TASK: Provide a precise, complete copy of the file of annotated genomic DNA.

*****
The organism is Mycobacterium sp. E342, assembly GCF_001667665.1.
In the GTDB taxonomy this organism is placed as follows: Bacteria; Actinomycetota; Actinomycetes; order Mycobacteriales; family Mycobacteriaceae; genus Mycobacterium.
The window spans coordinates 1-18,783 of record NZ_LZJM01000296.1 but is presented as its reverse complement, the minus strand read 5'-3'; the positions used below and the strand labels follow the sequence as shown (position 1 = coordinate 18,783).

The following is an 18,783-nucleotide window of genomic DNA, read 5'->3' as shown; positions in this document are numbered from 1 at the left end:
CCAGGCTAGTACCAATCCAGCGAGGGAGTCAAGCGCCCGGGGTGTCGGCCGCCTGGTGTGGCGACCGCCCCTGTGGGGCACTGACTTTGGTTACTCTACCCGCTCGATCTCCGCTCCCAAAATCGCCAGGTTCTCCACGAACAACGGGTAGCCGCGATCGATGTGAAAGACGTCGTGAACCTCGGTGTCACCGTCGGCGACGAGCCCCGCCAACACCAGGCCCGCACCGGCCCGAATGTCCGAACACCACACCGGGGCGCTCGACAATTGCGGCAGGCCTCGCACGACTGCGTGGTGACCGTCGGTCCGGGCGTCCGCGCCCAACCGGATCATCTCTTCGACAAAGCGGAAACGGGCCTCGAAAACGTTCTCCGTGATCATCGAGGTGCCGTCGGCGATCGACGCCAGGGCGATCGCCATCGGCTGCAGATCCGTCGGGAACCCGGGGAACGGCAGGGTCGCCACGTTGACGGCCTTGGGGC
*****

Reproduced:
The organism is Mycobacterium sp. E342, assembly GCF_001667665.1.
In the GTDB taxonomy this organism is placed as follows: Bacteria; Actinomycetota; Actinomycetes; order Mycobacteriales; family Mycobacteriaceae; genus Mycobacterium.
The window spans coordinates 1-18,783 of record NZ_LZJM01000296.1 but is presented as its reverse complement, the minus strand read 5'-3'; the positions used below and the strand labels follow the sequence as shown (position 1 = coordinate 18,783).

The following is an 18,783-nucleotide window of genomic DNA, read 5'->3' as shown; positions in this document are numbered from 1 at the left end:
CCAGGCTAGTACCAATCCAGCGAGGGAGTCAAGCGCCCGGGGTGTCGGCCGCCTGGTGTGGCGACCGCCCCTGTGGGGCACTGACTTTGGTTACTCTACCCGCTCGATCTCCGCTCCCAAAATCGCCAGGTTCTCCACGAACAACGGGTAGCCGCGATCGATGTGAAAGACGTCGTGAACCTCGGTGTCACCGTCGGCGACGAGCCCCGCCAACACCAGGCCCGCACCGGCCCGAATGTCCGAACACCACACCGGGGCGCTCGACAATTGCGGCAGGCCTCGCACGACTGCGTGGTGACCGTCGGTCCGGGCGTCCGCGCCCAACCGGATCATCTCTTCGACAAAGCGGAAACGGGCCTCGAAAACGTTCTCCGTGATCATCGAGGTGCCGTCGGCGATCGACGCCAGGGCGATCGCCATCGGCTGCAGATCCGTCGGGAACCCGGGGAACGGCAGGGTCGCCACGTTGACGGCCTTGGGGC